While investigating the school files, the frightened teacher Mrs. Park startles and calls the young teacher Eun-young Hur, telling her that the deceased Jin-ju Jang is back. The line dies ...
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In this second installment of the Whispering Corridors series, a young girl finds a strange diary, capable of arousing hallucinations, kept by two of her senior fellow-students who seem to have an unusually close bond.
While training after hours in her high-school, the aspiring singer Park Young-Eon is mysteriously killed and her body vanishes. Her ghost is invisible and trapped in the school, but her ... See full summary »
Four friends make an oath sworn in blood to commit suicide one night, but the next morning only one is found lying dead on the school grounds. Rampant speculation about the nature of the ... See full summary »
After writing a series of articles about pedophilia, the journalist Ji-won receives threatening calls on her cellular and she changes her number. Her close friend Ho-jung and her husband ... See full summary »
A salt storehouse near the sea may be haunted. A penniless ex-con dies a gristly death in a house he can ill afford. The detectives assigned the case are Min, newly reinstated after a ... See full summary »
While investigating the school files, the frightened teacher Mrs. Park startles and calls the young teacher Eun-young Hur, telling her that the deceased Jin-ju Jang is back. The line dies and Mrs. Park is attacked and killed by a ghost. On the next morning, the teenager Jae-yi Yoon waits for her friend Ji-oh Lim, who has the ability to call the spirits, and they begin a close friendship. The abusive and aggressive Mr. Oh, a.k.a. Mad Dog, is the substitute of Mrs. Park and prohibits Ji-oh to paint and compares the performances of the pretty So-young Park and the weird Jung-sook Kim, raising a barrier between the two former friends. Miss Hur misses her former friend Jin-ju, who committed suicide, and while trying to contact her, she discloses a dark secret about the past of her friend and Mrs. Park.Written by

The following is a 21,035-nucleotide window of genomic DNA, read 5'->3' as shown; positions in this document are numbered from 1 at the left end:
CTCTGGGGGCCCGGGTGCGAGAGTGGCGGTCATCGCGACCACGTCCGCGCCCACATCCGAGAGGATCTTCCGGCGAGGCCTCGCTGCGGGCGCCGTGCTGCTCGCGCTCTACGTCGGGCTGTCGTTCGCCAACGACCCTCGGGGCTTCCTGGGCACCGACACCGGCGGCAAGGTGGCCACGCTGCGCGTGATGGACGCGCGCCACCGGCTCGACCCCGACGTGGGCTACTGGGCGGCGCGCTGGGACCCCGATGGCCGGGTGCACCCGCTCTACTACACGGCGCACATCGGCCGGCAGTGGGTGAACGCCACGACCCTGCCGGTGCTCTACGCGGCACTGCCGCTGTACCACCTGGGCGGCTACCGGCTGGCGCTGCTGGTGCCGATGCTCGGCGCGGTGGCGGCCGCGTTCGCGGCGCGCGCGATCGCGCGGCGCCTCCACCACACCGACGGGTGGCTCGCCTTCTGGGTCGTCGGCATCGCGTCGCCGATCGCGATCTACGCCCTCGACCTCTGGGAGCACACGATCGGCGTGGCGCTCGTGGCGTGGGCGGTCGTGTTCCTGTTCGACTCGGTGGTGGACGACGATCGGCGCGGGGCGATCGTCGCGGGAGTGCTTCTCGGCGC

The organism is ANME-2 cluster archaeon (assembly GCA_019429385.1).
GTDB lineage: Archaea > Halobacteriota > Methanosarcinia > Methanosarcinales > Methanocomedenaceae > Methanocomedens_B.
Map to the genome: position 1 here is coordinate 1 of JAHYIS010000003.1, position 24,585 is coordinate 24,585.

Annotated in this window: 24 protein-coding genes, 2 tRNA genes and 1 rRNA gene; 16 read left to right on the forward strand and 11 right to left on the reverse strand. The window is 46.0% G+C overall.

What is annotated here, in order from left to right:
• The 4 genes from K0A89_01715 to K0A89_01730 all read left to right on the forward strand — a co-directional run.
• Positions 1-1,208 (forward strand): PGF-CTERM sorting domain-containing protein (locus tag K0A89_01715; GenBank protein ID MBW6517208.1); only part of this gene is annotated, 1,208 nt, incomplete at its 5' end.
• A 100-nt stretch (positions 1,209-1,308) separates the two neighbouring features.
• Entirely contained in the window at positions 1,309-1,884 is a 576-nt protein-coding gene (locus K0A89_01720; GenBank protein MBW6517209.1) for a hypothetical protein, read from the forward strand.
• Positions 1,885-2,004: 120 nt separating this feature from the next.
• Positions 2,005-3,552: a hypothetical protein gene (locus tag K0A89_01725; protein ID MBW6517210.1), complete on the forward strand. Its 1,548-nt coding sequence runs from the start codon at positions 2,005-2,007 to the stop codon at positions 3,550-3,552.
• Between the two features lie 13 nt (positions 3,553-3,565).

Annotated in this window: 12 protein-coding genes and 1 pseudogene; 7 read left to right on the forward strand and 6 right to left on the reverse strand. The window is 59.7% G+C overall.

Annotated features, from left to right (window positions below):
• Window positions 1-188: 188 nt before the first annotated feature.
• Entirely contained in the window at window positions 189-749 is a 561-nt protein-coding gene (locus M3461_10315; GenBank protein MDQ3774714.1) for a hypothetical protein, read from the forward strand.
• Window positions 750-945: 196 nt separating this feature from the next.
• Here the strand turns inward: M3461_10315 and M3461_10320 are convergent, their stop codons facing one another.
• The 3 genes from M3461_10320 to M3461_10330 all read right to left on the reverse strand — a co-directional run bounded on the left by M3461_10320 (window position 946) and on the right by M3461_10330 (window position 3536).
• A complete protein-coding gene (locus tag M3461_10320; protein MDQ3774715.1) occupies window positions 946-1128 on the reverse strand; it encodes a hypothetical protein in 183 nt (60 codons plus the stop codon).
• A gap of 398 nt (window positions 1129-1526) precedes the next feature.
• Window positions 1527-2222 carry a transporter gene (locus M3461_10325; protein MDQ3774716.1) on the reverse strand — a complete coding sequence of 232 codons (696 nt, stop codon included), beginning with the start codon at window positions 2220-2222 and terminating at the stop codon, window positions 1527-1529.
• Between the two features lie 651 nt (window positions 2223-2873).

Claudio Carvalho, Rio de Janeiro, Brazil
This review is mainly for personal purpose, don't bother reading as it offers nothing useful, sorry!
I'm only writing this review on account of a personal project of mine. I decided a few months back to write reviews about all Horror films I'd watch, in order to have sort of a library of reviews and remember my experiences with each film. Unfortunately, I am unable to be objective nor subjective about Whispering Corridors.
While watching, I was unintentionally and uncontrollably hindered by two things. The first - I'm not sure if I found a bad translation, or if the Korean language is really as such. I'm afraid it was the first option, as I have no idea how 3 sentences could be summarized in 5 words. Half the time of most dialogues the screen was empty of text. As a translator, a poet and a former teacher - I know that no translation ever captures 100% of the original meaning, but in this case I couldn't help but feeling that I wasn't being exposed to lots of information, however redundant. And the second problem I experienced was my inability to differentiate the Korean female students. I am not at all racist, but they all seemed too much alike, and their names sounded too much alike... I guess I haven't seen enough Asian films and/or Asian people in my life, and I realize this is a shortcoming of myself and my life, and not the film.
Taking all the aforementioned into account, I was completely robbed the film's twist, as I could barely understand. I was only able to interpret the music (which was excellent, by the way) and the event, but not completely experience the twist as someone who'd been successful in following and keeping up with the entire film would have. Therefore, I feel I cannot with a clear conscience rate this film. I can say good music and interesting dramatic shooting and cinematography, but that's all. And without being able to have an opinion of the acting,and most importantly the story - one cannot rate. So I can't recommend the film, and I can't criticize it. It did, however, feel to me like I missed out.
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